Health

19,000 participants needed for the National Covid-19 Antibody survey

The data will help inform SA’s response to Covid-19 to ensure lives and livelihoods are protected

The National Covid-19 Antibody survey is being conducted in full compliance with the national Covid-19 safety protocols.
The National Covid-19 Antibody survey is being conducted in full compliance with the national Covid-19 safety protocols.
Image: 123RF/Satjawat Boontanataweepol

The Human Sciences Research Council (HSRC), together with research partners, Epicentre, the National Institute for Communicable Diseases, the National Health Laboratory Service, and the SA Medical Research Council, is continuing with the National Covid-19 Antibody survey (NCAS), which started in November and will end later this month. The survey is funded by both the Solidarity Fund and the HSRC, and supported by the department of health.

The survey is being conducted in nine provinces and is expected to reach 19,000 people in 400 communities.

The survey aims to understand and generate a national estimate of what proportion of South Africans may have been infected with the SARS-CoV-2 (or Covid-19) virus, including those who may have been infected without knowing it, either due to being asymptomatic, having mild symptoms, or not being able to access testing facilities.  

Though participation in the survey is voluntary, it’s important that as many people living in SA participate so the data generated is accurate and representative.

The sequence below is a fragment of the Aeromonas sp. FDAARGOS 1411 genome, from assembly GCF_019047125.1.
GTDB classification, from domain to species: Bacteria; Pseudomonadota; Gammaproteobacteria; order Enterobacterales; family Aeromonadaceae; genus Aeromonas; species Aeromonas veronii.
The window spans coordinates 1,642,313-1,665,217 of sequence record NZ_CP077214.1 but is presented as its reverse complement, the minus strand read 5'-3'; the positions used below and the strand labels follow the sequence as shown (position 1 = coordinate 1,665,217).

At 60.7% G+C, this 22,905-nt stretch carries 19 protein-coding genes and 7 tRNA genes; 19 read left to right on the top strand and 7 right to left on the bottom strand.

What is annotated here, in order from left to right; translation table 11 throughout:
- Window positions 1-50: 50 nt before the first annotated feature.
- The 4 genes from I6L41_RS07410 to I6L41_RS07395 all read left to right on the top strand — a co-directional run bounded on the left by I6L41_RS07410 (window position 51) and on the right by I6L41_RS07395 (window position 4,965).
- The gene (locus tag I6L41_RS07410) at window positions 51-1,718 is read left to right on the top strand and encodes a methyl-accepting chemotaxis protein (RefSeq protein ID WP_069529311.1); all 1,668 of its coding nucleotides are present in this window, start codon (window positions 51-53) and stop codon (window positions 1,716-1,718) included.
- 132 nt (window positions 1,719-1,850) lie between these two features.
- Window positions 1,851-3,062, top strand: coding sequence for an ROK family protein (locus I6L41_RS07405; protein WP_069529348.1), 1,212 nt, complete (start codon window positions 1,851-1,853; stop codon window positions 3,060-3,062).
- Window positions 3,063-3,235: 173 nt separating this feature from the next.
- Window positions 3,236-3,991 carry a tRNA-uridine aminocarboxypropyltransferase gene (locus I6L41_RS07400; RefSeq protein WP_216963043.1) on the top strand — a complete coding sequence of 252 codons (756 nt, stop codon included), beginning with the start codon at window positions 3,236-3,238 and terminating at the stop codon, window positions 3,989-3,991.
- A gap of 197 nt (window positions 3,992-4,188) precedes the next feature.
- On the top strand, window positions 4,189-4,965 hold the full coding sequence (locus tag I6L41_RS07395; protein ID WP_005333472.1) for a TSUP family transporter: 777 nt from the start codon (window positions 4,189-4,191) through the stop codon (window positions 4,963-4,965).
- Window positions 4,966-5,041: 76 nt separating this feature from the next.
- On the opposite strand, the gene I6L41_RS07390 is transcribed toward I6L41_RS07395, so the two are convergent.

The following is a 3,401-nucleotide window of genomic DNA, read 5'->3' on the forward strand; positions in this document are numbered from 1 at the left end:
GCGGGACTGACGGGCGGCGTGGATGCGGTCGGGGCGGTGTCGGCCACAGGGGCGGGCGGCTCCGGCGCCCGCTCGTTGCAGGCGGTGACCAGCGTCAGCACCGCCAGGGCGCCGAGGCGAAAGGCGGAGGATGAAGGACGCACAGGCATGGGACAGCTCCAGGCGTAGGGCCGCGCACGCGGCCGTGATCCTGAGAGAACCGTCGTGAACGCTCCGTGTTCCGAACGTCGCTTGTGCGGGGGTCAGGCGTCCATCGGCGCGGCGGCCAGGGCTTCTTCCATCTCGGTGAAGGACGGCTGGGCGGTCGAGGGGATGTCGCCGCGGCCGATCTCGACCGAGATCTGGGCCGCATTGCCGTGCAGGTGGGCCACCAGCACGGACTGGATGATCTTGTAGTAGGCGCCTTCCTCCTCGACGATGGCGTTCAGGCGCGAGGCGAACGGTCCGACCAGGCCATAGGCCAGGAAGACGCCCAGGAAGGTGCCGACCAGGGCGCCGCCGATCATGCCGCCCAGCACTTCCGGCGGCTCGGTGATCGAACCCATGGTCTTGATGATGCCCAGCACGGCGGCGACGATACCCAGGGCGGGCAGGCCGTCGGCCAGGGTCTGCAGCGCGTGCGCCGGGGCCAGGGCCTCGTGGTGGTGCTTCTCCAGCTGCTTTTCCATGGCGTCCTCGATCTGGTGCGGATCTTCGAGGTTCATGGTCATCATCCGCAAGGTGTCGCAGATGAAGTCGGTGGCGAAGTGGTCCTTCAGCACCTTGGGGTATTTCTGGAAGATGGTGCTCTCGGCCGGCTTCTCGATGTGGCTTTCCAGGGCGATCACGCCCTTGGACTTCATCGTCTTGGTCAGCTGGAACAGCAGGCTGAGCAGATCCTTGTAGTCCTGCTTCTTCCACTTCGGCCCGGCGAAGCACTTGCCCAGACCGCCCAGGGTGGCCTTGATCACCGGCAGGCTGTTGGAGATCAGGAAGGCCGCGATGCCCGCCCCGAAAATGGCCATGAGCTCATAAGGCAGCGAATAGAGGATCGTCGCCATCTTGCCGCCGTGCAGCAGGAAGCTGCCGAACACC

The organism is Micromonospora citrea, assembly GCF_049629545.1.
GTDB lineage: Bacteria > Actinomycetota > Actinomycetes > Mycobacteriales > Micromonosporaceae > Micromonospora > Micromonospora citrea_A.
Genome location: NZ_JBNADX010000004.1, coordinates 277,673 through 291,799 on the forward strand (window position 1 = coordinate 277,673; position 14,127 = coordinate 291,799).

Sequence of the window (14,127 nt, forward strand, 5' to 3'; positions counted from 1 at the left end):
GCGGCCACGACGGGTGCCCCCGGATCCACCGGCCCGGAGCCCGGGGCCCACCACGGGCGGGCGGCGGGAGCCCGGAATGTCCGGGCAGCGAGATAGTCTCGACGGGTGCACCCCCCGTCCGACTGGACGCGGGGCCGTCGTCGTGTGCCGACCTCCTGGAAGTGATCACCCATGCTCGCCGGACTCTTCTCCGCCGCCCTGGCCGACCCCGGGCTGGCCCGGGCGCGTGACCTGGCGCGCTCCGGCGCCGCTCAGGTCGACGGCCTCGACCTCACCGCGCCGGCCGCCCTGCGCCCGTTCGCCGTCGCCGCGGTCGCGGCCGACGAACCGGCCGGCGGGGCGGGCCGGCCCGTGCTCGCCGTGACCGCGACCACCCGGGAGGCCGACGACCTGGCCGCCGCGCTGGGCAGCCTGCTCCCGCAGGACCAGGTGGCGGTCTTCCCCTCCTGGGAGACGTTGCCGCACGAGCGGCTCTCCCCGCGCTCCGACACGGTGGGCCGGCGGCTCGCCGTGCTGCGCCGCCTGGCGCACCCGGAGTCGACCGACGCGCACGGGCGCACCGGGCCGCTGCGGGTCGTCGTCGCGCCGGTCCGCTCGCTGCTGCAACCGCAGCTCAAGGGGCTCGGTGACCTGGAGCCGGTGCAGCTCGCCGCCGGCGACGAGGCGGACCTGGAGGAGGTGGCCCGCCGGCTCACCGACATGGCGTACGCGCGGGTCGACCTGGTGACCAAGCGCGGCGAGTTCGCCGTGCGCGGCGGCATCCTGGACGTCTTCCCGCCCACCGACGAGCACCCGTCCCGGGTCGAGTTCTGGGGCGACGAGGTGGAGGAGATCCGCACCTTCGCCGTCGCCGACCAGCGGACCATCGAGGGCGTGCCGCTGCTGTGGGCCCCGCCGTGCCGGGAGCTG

The NCAS study team will be asking 6,030 randomly sampled households to participate in the survey by sharing their experiences about the pandemic and providing blood samples. By analysing behavioural data and blood samples, the research team can better understand the risk factors associated with the virus and help inform public health responses to protect the people most at risk.  

While the vaccination programme is being implemented, South Africans must continue to practise non-pharmaceutical and behavioural Covid-19 safety protocols. These include wearing masks correctly; covering the nose and mouth even when in the company of friends and family; avoiding large gatherings; ensuring good ventilation, especially when using public transport; washing and/or sanitising hands, and maintaining social distance.

South Africans are urged to continue to diligently implement these safety protocols.  

The research team confirms that the survey is being conducted in full compliance with the national Covid-19 safety protocols.

For more information, visit the HSRC website and join the conversation on Twitter and Facebook.

This article was paid for by the Human Sciences Research Council.